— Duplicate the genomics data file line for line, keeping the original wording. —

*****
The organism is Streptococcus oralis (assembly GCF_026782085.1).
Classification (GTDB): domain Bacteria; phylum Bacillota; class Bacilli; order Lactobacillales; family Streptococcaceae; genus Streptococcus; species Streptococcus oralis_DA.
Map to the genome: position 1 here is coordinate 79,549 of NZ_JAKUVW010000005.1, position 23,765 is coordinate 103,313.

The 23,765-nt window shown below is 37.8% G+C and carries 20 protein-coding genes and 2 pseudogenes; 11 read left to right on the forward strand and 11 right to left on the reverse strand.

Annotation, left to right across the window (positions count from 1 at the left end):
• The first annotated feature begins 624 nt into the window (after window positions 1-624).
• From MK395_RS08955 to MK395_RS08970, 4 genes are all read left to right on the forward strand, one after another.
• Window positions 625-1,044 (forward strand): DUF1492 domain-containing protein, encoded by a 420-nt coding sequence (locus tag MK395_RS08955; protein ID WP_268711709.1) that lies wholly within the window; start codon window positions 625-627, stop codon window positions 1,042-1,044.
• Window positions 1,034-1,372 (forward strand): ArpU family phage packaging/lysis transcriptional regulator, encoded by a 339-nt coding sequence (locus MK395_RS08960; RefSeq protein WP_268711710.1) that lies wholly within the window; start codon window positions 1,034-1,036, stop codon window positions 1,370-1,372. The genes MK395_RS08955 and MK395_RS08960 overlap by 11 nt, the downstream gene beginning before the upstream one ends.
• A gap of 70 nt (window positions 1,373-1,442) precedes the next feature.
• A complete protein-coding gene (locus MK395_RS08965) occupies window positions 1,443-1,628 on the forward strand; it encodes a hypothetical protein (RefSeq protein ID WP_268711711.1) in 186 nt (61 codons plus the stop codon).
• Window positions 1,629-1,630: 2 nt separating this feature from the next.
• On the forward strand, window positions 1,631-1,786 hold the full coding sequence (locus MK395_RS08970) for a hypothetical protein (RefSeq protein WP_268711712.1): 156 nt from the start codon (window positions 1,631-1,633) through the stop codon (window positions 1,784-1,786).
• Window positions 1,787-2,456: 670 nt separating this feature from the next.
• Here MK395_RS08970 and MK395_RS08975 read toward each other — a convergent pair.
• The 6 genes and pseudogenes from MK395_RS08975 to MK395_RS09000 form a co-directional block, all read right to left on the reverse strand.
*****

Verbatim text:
The organism is Streptococcus oralis (assembly GCF_026782085.1).
Classification (GTDB): domain Bacteria; phylum Bacillota; class Bacilli; order Lactobacillales; family Streptococcaceae; genus Streptococcus; species Streptococcus oralis_DA.
Map to the genome: position 1 here is coordinate 79,549 of NZ_JAKUVW010000005.1, position 23,765 is coordinate 103,313.

The 23,765-nt window shown below is 37.8% G+C and carries 20 protein-coding genes and 2 pseudogenes; 11 read left to right on the forward strand and 11 right to left on the reverse strand.

Annotation, left to right across the window (positions count from 1 at the left end):
• The first annotated feature begins 624 nt into the window (after window positions 1-624).
• From MK395_RS08955 to MK395_RS08970, 4 genes are all read left to right on the forward strand, one after another.
• Window positions 625-1,044 (forward strand): DUF1492 domain-containing protein, encoded by a 420-nt coding sequence (locus tag MK395_RS08955; protein ID WP_268711709.1) that lies wholly within the window; start codon window positions 625-627, stop codon window positions 1,042-1,044.
• Window positions 1,034-1,372 (forward strand): ArpU family phage packaging/lysis transcriptional regulator, encoded by a 339-nt coding sequence (locus MK395_RS08960; RefSeq protein WP_268711710.1) that lies wholly within the window; start codon window positions 1,034-1,036, stop codon window positions 1,370-1,372. The genes MK395_RS08955 and MK395_RS08960 overlap by 11 nt, the downstream gene beginning before the upstream one ends.
• A gap of 70 nt (window positions 1,373-1,442) precedes the next feature.
• A complete protein-coding gene (locus MK395_RS08965) occupies window positions 1,443-1,628 on the forward strand; it encodes a hypothetical protein (RefSeq protein ID WP_268711711.1) in 186 nt (61 codons plus the stop codon).
• Window positions 1,629-1,630: 2 nt separating this feature from the next.
• On the forward strand, window positions 1,631-1,786 hold the full coding sequence (locus MK395_RS08970) for a hypothetical protein (RefSeq protein WP_268711712.1): 156 nt from the start codon (window positions 1,631-1,633) through the stop codon (window positions 1,784-1,786).
• Window positions 1,787-2,456: 670 nt separating this feature from the next.
• Here MK395_RS08970 and MK395_RS08975 read toward each other — a convergent pair.
• The 6 genes and pseudogenes from MK395_RS08975 to MK395_RS09000 form a co-directional block, all read right to left on the reverse strand.